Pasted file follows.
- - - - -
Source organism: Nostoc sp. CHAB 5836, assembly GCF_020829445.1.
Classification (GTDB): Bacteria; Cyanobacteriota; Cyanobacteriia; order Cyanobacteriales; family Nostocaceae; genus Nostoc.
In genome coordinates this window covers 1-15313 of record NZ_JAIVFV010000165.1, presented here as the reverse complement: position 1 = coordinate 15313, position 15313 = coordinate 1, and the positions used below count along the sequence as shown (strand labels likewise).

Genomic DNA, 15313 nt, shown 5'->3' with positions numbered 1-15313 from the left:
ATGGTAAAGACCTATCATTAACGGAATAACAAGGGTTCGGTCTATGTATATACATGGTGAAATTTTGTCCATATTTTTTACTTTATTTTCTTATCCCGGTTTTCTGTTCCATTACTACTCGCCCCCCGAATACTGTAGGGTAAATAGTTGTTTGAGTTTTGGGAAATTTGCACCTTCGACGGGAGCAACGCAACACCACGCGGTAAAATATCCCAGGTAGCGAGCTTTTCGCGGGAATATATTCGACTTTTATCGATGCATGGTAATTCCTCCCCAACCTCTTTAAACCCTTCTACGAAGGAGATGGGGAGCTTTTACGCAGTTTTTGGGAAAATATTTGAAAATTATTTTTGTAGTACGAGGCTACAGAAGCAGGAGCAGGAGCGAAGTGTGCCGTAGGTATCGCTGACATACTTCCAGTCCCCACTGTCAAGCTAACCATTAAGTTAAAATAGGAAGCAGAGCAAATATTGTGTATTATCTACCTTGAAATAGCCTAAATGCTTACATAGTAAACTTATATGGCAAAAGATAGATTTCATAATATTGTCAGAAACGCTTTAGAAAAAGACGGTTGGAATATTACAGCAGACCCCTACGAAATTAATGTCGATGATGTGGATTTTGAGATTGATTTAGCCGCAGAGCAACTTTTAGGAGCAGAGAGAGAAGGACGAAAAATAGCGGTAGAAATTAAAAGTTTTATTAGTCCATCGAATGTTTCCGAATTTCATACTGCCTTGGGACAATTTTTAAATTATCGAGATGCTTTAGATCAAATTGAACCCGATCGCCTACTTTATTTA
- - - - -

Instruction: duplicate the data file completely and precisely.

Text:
Source organism: Nostoc sp. CHAB 5836, assembly GCF_020829445.1.
Classification (GTDB): Bacteria; Cyanobacteriota; Cyanobacteriia; order Cyanobacteriales; family Nostocaceae; genus Nostoc.
In genome coordinates this window covers 1-15313 of record NZ_JAIVFV010000165.1, presented here as the reverse complement: position 1 = coordinate 15313, position 15313 = coordinate 1, and the positions used below count along the sequence as shown (strand labels likewise).

Genomic DNA, 15313 nt, shown 5'->3' with positions numbered 1-15313 from the left:
ATGGTAAAGACCTATCATTAACGGAATAACAAGGGTTCGGTCTATGTATATACATGGTGAAATTTTGTCCATATTTTTTACTTTATTTTCTTATCCCGGTTTTCTGTTCCATTACTACTCGCCCCCCGAATACTGTAGGGTAAATAGTTGTTTGAGTTTTGGGAAATTTGCACCTTCGACGGGAGCAACGCAACACCACGCGGTAAAATATCCCAGGTAGCGAGCTTTTCGCGGGAATATATTCGACTTTTATCGATGCATGGTAATTCCTCCCCAACCTCTTTAAACCCTTCTACGAAGGAGATGGGGAGCTTTTACGCAGTTTTTGGGAAAATATTTGAAAATTATTTTTGTAGTACGAGGCTACAGAAGCAGGAGCAGGAGCGAAGTGTGCCGTAGGTATCGCTGACATACTTCCAGTCCCCACTGTCAAGCTAACCATTAAGTTAAAATAGGAAGCAGAGCAAATATTGTGTATTATCTACCTTGAAATAGCCTAAATGCTTACATAGTAAACTTATATGGCAAAAGATAGATTTCATAATATTGTCAGAAACGCTTTAGAAAAAGACGGTTGGAATATTACAGCAGACCCCTACGAAATTAATGTCGATGATGTGGATTTTGAGATTGATTTAGCCGCAGAGCAACTTTTAGGAGCAGAGAGAGAAGGACGAAAAATAGCGGTAGAAATTAAAAGTTTTATTAGTCCATCGAATGTTTCCGAATTTCATACTGCCTTGGGACAATTTTTAAATTATCGAGATGCTTTAGATCAAATTGAACCCGATCGCCTACTTTATTTA